13. 13. Earned Value Management <ul><li>There are two conclusions the earned value data will immediately let you make; they deal with schedule and cost variances. </li></ul><ul><li>Schedule Variance - the project is experiencing a schedule variance of 15. This is derived from comparing the Earned (45) to the Budget (30). Another way of stating this is that the project is ahead of schedule in comparison to what was supposed to be done in the frame time measured. </li></ul>0 25 50 75 100 125 150 Budget 5 10 15 20 25 30 35 40 45 50 55 60 Actuals 10 20 30 40 50 60 Earned 8 15 25 30 35 45 Forecast 70 80 90 100 110 120 J F M A M J J A S O N D 0 25 50 75 100 125 150 5 10 15 20 25 30 35 40 45 50 55 60 10 20 30 40 50 60 8 15 25 30 35 45 70 80 90 100 110 120 J F M A M J J A S O N D Time Now
    14. 14. Earned Value Management <ul><li>Cost Variance - the project is experiencing a cost variance of -15. This is derived from comparing the Earned (45) to the Actual expenditures (60). Another way of stating is that the project is experiencing an overrun of 15. This cost variance is very important because history tells us that overruns in cost do not correct themselves and need management intervention. </li></ul><ul><li>Along with the schedule and cost results discussed, earned value management enables you to forecast the final results of the project (blue dashed line). </li></ul>0 25 50 75 100 125 150 Budget 5 10 15 20 25 30 35 40 45 50 55 60 Actuals 10 20 30 40 50 60 Earned 8 15 25 30 35 45 Forecast 70 80 90 100 110 120 J F M A M J J A S O N D 0 25 50 75 100 125 150 5 10 15 20 25 30 35 40 45 50 55 60 10 20 30 40 50 60 8 15 25 30 35 45 70 80 90 100 110 120 J F M A M J J A S O N D Time Now
    15. 15. Summarizing Traditional Management vs. Earned Value Management <ul><li>In summarizing, Traditional management provides you with… </li></ul><ul><li>How much money and time a particular job is likely to require prior to starting and once stated, how much money was spent at any given time. </li></ul><ul><li>While Earned Value Management provides you with… </li></ul><ul><li>How much money and time a particular job is likely to require prior to starting and once stated, how much money was spent at any given time. </li></ul><ul><li>Plus </li></ul><ul><li>Once started, what work has been accomplished to date for the funds expended (what you got for what you spent) </li></ul><ul><li>Once started, what the total job will cost at completion, and how long it will take to complete </li></ul>
    16. 16. Earned Value in a Management Environment <ul><li>Understanding how Earned Value fits into the program and project management environment is also essential . </li></ul><ul><li>On the following page we will discuss and define items such as project vs. program, project management, program management and the relationship between them. </li></ul>
    17. 17. What is Program/Project Management? <ul><li>Program/Project Management is the application of knowledge, skills, tools, and techniques to meet or exceed stakeholder needs and expectations. </li></ul><ul><li>Program/Project Management requires the ability to get the job done: </li></ul><ul><ul><li>On Time! </li></ul></ul><ul><ul><li>Within Budget! </li></ul></ul><ul><ul><li>According to Specifications! </li></ul></ul><ul><ul><li>With a High Level of Customer Satisfaction </li></ul></ul><ul><li>These requirements are know as the </li></ul><ul><li>“ Triple Constraint” </li></ul>So how do projects and programs differ? Take a look on the next page.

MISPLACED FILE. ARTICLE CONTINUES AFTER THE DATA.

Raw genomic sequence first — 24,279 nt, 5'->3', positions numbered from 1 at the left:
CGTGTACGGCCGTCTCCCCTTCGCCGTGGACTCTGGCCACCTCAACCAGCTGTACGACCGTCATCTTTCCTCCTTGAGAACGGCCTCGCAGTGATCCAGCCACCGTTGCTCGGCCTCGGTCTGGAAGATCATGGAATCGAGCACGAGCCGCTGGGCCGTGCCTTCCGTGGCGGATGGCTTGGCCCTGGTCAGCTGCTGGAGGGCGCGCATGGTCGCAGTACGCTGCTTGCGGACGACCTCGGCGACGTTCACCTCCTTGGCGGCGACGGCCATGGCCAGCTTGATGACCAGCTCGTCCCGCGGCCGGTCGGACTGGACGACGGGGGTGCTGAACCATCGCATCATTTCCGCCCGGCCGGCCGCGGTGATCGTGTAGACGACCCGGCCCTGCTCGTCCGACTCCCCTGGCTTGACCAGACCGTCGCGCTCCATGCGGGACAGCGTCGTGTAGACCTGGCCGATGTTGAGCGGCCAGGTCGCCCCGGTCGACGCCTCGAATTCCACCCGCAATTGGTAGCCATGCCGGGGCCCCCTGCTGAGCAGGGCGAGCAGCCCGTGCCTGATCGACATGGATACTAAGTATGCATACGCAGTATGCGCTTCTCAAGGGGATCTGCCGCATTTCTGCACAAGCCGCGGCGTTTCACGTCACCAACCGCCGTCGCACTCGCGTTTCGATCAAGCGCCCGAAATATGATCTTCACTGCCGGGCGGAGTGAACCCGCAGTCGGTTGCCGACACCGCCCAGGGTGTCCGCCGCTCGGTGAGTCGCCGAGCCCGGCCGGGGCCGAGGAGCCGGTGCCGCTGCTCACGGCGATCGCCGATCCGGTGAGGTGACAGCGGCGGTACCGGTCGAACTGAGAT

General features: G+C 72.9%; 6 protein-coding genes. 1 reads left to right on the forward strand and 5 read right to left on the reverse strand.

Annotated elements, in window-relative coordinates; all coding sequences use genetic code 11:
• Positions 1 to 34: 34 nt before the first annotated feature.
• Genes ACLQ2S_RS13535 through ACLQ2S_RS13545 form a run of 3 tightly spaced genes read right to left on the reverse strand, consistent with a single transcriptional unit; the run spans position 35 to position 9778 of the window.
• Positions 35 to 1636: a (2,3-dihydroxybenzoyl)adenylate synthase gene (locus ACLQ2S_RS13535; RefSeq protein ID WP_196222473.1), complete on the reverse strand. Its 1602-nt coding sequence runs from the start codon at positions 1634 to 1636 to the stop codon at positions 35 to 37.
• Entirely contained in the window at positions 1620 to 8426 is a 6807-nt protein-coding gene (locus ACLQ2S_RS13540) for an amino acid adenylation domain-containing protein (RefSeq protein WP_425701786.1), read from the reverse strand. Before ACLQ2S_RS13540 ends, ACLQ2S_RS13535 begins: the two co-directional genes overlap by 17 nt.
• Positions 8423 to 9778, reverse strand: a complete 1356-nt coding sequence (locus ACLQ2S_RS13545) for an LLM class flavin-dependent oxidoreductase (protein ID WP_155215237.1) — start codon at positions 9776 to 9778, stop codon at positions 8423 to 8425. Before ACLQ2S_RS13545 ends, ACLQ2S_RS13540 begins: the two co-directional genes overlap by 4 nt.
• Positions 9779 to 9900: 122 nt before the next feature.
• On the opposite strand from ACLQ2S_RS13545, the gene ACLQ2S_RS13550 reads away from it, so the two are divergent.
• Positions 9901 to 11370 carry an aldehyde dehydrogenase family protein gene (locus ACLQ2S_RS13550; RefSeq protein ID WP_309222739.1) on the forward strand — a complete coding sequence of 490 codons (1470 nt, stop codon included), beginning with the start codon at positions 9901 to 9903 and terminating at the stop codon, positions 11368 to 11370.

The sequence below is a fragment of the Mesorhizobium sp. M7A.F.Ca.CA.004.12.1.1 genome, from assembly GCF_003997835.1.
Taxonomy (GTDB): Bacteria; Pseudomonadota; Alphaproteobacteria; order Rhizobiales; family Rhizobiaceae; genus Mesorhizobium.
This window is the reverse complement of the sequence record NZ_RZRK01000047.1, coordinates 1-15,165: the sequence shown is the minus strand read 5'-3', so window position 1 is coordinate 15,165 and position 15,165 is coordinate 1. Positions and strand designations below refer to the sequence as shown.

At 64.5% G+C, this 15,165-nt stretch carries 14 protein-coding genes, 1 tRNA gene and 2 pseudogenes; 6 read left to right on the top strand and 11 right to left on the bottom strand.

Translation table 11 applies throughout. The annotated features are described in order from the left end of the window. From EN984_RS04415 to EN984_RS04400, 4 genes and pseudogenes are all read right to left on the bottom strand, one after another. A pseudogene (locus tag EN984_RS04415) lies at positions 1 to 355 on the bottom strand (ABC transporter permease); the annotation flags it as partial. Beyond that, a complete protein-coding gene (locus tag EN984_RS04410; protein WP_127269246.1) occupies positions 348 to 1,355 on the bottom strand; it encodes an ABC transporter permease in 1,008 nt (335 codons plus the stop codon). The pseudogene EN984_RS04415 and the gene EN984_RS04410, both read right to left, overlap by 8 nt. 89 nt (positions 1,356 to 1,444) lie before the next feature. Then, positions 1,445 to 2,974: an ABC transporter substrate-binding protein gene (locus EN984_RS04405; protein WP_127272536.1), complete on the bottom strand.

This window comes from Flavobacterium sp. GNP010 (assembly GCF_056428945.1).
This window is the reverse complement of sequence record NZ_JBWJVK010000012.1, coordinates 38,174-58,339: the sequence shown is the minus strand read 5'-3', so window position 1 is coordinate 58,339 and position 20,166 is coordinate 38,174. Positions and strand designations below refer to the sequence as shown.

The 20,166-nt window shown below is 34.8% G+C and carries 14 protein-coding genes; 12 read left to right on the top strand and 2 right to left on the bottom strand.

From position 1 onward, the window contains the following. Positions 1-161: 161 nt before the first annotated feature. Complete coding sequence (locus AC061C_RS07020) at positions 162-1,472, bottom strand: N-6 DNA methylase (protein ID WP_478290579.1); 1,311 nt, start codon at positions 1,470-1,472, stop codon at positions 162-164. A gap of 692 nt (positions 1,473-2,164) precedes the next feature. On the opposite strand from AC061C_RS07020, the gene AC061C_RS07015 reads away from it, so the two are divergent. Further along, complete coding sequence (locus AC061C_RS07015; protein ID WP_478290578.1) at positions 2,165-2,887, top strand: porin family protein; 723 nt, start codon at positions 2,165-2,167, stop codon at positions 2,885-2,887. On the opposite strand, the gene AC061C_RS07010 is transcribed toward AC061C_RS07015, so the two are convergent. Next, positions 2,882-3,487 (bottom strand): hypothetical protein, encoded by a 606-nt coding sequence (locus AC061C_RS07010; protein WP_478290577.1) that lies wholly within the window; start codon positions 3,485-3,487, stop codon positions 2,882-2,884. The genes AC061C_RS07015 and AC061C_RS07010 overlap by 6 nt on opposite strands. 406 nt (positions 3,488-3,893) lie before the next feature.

18. 18. What is a Project vs. Program <ul><li>The Characteristics of a Project are: </li></ul><ul><li>Temporary endeavor undertaken to create a unique product or service </li></ul><ul><li>Having a definite beginning and a definite end </li></ul><ul><li>The Characteristics of a Program are: </li></ul><ul><li>A group of projects </li></ul><ul><li>Managed in a corresponding way </li></ul><ul><li>To obtain benefits not available from managing them individually </li></ul>
    19. 19. Earned Value Management vs Program/Project Management Earned Value is a Program/Project management technique used to objectively evaluate cost and schedule efficiency, thereby facilitating better management of customer needs and expectations. Program Management Project Management Budgeting Cost Proposals/Negotiations Cost Collection Change Control Earned Value Management Forecasting Funding Resource Management Reporting Risk Management Scheduling Earned Value Management is a subset of Program/Project Management. As this hierarchy indicates, Earned Value Management is a component of Project Management, which in turn is a component of Program Management. While many components comprise Program and Project Management, this tutorial focuses on the Earned Value Management component.
    20. 20. Framework for an Earned Value Management System (EVMS) <ul><li>So far, we have discussed what Earned Value is, why to use it, and how it fits into a program and project management environment. Next, we need to discuss the framework needed to implement earned value. </li></ul><ul><li>The EVMS framework can be divided into three phases: </li></ul><ul><ul><li>Inputs - what is needed to implement Earned Value </li></ul></ul><ul><ul><li>Earned Value Methods – formulas, metrics and performance measurements used </li></ul></ul><ul><ul><li>Outputs – reporting requirements (structure, time-phases, details) </li></ul></ul><ul><li>On the following pages these three phases for developing an Earned Value Management System (EVMS) will be discussed in more detail. </li></ul>